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Raiders will look to NFL draft to improve deficient defense

Coming off a season in which the Raiders’ offense ranked 12th and their defense 26th in the NFL, one would have assumed the bulk of their free-agency money would have been spent on defense.

But for reasons that include the need to find a replacement for quarterback Derek Carr and the decision to trade tight end Darren Waller, that wasn’t the case.

The Raiders have added nine new offensive players to contracts worth $170 million, including $52.6 million in full guarantees, compared with eight new defensive players for $32 million and $15.2 million in full guarantees.

Garoppolo’s deal — three years for $72.75 million and $33.75 million fully guaranteed — obviously impacts the spending balance. So did the Raiders taking the $11 million owed to Waller and diverting it to free-agent wide receiver Jakobi Meyers.

That said, in a decision based on budgetary considerations and general philosophy, the Raiders opted against spending wildly on defensive help, preferring instead to add two players on multiyear deals and a handful of others on one-year contracts.

The thought process is clear: General manager Dave Ziegler and coach Josh McDaniels believe the bulk of their defensive rebuild will be powered through the draft and the improvement of young players already on the roster.

Of the new defensive additions, safety Marcus Epps and linebacker Robert Spillane are in line for starting jobs. Cornerbacks Brandon Facyson, Duke Shelley and David Long will compete to be starters or depth pieces.

On the defensive line, John Jenkins and Jordan Willis add depth on the interior and the edge, and Jaquan Johnson will compete for a reserve role in the secondary and special teams.

A look at where things stand on the three levels of the defense:

Defensive line

With $31.62 million in 2023 salary tied into defensive ends Maxx Crosby and Chandler Jones and $6.6 million in defensive tackle Bilal Nichols, the Raiders were up against their budget on the defensive line.

Jones did not perform as expected in his first season with the Raiders, but did come on strong late in the season. The Raiders hope to secure a pass-rush complement to him to cut down his usage rate while setting up his replacement for 2024.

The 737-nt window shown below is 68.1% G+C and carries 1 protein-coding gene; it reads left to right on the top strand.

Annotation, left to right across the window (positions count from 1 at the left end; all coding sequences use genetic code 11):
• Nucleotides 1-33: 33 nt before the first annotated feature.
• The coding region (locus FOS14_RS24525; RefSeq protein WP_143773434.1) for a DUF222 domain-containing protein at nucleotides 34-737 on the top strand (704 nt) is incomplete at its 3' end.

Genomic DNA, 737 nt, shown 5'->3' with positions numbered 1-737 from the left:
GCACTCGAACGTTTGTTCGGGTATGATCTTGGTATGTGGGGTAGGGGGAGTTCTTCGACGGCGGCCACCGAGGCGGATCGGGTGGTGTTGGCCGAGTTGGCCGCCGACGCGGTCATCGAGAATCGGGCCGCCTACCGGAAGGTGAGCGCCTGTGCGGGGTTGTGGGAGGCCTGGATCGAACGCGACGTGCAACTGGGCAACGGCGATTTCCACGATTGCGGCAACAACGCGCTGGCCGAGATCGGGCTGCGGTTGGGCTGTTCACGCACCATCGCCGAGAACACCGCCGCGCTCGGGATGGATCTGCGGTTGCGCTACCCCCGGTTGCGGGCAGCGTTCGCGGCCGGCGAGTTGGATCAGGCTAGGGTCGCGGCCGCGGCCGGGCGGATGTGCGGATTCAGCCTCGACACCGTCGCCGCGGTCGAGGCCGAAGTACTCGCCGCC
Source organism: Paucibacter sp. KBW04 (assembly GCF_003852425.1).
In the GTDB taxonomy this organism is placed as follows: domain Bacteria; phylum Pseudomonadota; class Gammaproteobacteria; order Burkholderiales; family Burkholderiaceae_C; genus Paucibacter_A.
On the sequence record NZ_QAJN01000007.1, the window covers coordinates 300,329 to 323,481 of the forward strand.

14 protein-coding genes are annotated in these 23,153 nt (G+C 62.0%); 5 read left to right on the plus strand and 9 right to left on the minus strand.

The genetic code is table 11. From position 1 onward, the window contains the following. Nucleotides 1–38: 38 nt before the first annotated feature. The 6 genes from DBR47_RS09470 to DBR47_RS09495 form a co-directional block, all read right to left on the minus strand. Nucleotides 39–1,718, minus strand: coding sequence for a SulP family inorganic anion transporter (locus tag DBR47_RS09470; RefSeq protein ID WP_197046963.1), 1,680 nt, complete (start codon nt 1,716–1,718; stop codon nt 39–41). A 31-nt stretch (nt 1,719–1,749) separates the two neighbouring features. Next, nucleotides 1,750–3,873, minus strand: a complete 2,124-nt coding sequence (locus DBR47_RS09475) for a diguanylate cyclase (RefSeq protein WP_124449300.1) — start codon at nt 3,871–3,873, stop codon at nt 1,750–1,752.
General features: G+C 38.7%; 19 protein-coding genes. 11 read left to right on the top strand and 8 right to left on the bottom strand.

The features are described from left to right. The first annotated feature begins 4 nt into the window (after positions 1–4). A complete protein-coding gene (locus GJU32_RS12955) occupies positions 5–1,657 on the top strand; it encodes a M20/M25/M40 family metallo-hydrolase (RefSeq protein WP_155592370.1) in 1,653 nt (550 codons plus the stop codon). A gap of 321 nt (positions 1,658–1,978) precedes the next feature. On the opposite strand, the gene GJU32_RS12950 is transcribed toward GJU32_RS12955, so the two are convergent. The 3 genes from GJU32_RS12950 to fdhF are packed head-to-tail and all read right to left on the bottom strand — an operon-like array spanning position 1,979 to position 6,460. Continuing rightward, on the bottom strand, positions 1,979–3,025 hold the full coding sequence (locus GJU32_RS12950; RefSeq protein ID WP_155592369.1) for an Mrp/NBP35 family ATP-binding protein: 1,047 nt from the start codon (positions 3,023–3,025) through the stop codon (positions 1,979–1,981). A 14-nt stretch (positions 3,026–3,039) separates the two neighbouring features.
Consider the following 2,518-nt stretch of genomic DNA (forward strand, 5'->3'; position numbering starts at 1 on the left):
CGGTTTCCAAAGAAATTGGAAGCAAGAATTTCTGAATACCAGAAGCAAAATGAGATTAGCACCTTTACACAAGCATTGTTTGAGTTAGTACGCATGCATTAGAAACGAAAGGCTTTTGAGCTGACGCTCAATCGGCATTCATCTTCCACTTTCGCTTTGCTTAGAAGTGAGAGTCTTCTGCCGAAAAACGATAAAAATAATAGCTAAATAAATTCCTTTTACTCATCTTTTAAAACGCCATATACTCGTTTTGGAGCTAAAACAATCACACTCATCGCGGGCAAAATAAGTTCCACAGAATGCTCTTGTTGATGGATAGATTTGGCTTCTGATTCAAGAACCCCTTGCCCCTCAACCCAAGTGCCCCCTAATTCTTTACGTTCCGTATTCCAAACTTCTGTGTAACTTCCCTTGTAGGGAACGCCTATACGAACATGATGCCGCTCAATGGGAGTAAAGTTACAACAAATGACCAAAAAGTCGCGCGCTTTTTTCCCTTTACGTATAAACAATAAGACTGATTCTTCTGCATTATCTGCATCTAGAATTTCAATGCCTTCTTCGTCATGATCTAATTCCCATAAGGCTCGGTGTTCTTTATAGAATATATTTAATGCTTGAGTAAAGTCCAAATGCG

That could come early in the draft, with Alabama’s Will Anderson, Texas Tech’s Tyree Wilson and Iowa’s Lucas Van Ness among the top edge rushers.

Nichols played reasonably well in his first season with the Raiders, but they need one or both of their 2021 draft picks — Matthew Butler and Neil Farrell — to improve in their second seasons. The Raiders brought back Jerry Tillery, whom they picked up late last season, and he is expected to provide pass rush from the interior.

Among interior draft prospects to keep an eye on are Georgia’s Jalen Carter, Pittsburgh’s Calijah Kancey, Wisconsin’s Keeanu Benton and Baylor’s Siaki Ika.


Spillane is projected to start at middle linebacker and, depending on what happens in the draft and postdraft free agency, he could be the Raiders’ play-caller. He joins holdovers Divine Deablo and Luke Masterson in a potential starting trio. Darien Butler, heading into his second season, will also vie for a role.

The Raiders will look to add to their linebacker room through the draft, but it probably will be after the first round.

Iowa’s Jack Campbell, Washington State’s Daiyan Henley, Cincinnati’s Ivan Pace and Arkansas’ Drew Sanders are among the linebackers who could be available after the first round.


The Raiders went heavy in the secondary in free agency, adding Long, Shelley and Facyson at cornerback and Epps and Johnson at safety. They join holdover cornerbacks Nate Hobbs, Amik Robertson, Sam Webb, Tyler Hall, Ike Brown and Bryce Crosby, and safeties Tre’von Moehrig, Isaiah Pola-Mao and Roderic Teamer in a young secondary with upside.

Hobbs and Moehrig, in particular, represent young players the Raiders are counting on to take big steps forward. If that happens, it changes the secondary dynamic considerably.

Still, the Raiders would love to add a dynamic playmaker, especially at cornerback. They should have their choice among Oregon’s Christian Gonzalez, Illinois’ Devon Witherspoon and Penn State’s Joey Porter Jr. in the first round, and South Carolina’s Cam Smith, Kansas State’s Julius Brents and Miami’s Tyrique Stevenson in the second round.

Contact Vincent Bonsignore at vbonsignore@reviewjournal.com. Follow @VinnyBonsignore on Twitter.

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